In preparation for the seder, I thought about the potato peels that my grandparents often sustained themselves on. To help reenact part of the resistance experience, I made potato peel crisps.  Don’t be mistaken – this is NOT a dish to remember my grandmother by — I think of her when I eat grapefruit or Chinese food (we used to take her out to Kosher Chinese in Miami and she would always order a hamburger, insisting that she didn’t like Chinese food, and then proceed to pick from all of our plates, exclaiming how much better our dishes were…).

Potato Peel Crisps

I chose russet potatoes for this “recipe.”

Preheat oven to 500°F.

Wash potatoes well to remove any dirt. Peel potatoes and soak in water. Spread in single layer on baking sheet and spray with oil. Sprinkle lightly with salt and pepper. Roast for 20-25 minutes until crisp.

potato peel crisps

Zachor. Remember.

[Thank you to Elisha for sharing this special ritual with me and other members of our community, and encouraging my family to document our stories.]

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spinach-apple-feta

 

One of my favorite salad toppers is freshly toasted nuts. And if it’s an extra special occasion (or just a regular evening that you want to turn into something special), the nuts get coated in sugar and even spice. You can buy them like this already (e.g., at Trader Joe’s) and some places have even started marketing them, for example “Meshuga Nuts” (I could not find the link), but I like to buy the raw shelled nuts and make my own to add whatever spices and level of sweetness I fancy on a given day.

This recipe is pretty easy, but does make a little bit of a mess. The nuts are great to snack on and are wonderful as an appetizer, with cheese, or served in pretty little bowls alongside dessert.  They also make nice gifts

I find pecans work best because they have nice little grooves that capture all the flavors. Walnuts should work equally as well from this grooved perspective; almonds might not have great grooves, but they are another favorite of mine in salads.

Pecans

nice grooves on the pecans, ready for a coating

 

Sugared and Spiced Nuts, some guidelines

Don’t be afraid, there’s a lot of verbiage here and it looks scary, but I’m just walking you through the process and warning you about all of the mistakes that I have made along the way so you won’t make them!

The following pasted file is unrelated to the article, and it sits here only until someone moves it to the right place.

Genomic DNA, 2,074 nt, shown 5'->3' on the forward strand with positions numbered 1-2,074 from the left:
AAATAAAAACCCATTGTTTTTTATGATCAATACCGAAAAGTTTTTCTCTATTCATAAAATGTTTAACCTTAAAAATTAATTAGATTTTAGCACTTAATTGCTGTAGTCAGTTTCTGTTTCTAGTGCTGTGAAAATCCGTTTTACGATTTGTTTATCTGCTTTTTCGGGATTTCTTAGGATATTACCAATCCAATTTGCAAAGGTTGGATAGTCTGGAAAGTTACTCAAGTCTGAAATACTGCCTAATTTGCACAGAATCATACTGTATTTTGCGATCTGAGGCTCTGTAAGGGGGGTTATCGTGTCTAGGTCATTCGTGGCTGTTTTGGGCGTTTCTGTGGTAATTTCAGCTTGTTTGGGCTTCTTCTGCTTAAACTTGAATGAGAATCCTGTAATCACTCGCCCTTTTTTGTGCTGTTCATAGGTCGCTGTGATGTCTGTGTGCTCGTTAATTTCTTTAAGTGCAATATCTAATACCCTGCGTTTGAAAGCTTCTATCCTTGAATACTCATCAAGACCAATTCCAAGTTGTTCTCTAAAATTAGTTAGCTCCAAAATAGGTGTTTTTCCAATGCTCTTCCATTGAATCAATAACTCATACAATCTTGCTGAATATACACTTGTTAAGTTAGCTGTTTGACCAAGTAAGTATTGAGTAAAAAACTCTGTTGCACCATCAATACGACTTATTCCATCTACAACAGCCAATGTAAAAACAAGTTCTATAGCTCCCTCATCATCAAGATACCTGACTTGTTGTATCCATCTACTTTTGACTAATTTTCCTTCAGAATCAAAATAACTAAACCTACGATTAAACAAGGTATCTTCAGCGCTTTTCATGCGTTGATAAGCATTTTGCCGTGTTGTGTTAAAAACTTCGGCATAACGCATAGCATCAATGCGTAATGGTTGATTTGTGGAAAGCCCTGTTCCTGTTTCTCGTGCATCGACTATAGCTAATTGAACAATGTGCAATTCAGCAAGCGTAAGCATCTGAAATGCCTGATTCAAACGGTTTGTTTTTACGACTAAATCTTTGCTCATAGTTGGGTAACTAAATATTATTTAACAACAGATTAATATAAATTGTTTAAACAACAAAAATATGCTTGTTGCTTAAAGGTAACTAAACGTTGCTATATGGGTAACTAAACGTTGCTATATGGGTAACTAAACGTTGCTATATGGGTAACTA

Any nuts will work, but my preference from a texture perspective is pecans. I also like making plain sugared almonds. Any spice mixture will work — experiment on what you prefer. I have listed here my favorite and detailed how I make these nuts in such a way that they do not end up one huge sheet of nut brittle, rather separate nuts with a slightly crumbly spicy-sweet, slightly gritty texture. These are not sticky.

Makes ~2.5 C

1 lb pecans

1/3 C white sugar

1/3 C brown sugar – this helps with the texture, but you can use all white sugar

Basic mild spice mixture:

1/2 t hot chili powder

1 t curry powder

1/2 t cumin

2 T water to help spread spices

I like mine a bit more spicy and sweet and salty, so I added the following (after tasting the initial coating): additional 2 T sugar; 1/2-1 t cayenne pepper; additional 1/2 t curry powde; 2 large pinches kosher salt; additional 1-2 T water to help distribute spices

Prepare foil-lined baking sheet to catch nuts when the are ready to cool.

Dry toast pecans (1 lb) on large skillet set at medium heat. Constantly move skillet around to avoid burning the nuts — this takes about 5-7 minutes.

Add sugars and spices and continue to move the skillet around to help sugar melt and liquify. Adjust your flame/heat between low and medium to your own comfort.  Again – do not let the sugar or nuts burn. This can and will set off your smoke alarm (I’ve done it before!) and you might have to throw out the whole batch! You have to watch pretty carefully. One moment you have a pile of sugar and a few spices, the next, a column of smoke. But, with practice, it gets easier. If you add water early, burning is less likely, but I don’t find the texture works out as nicely. So, keep moving the pan/skillet around and eventually the sugar will melt into a nice light brown (very hot – DON’T TOUCH!) liquid.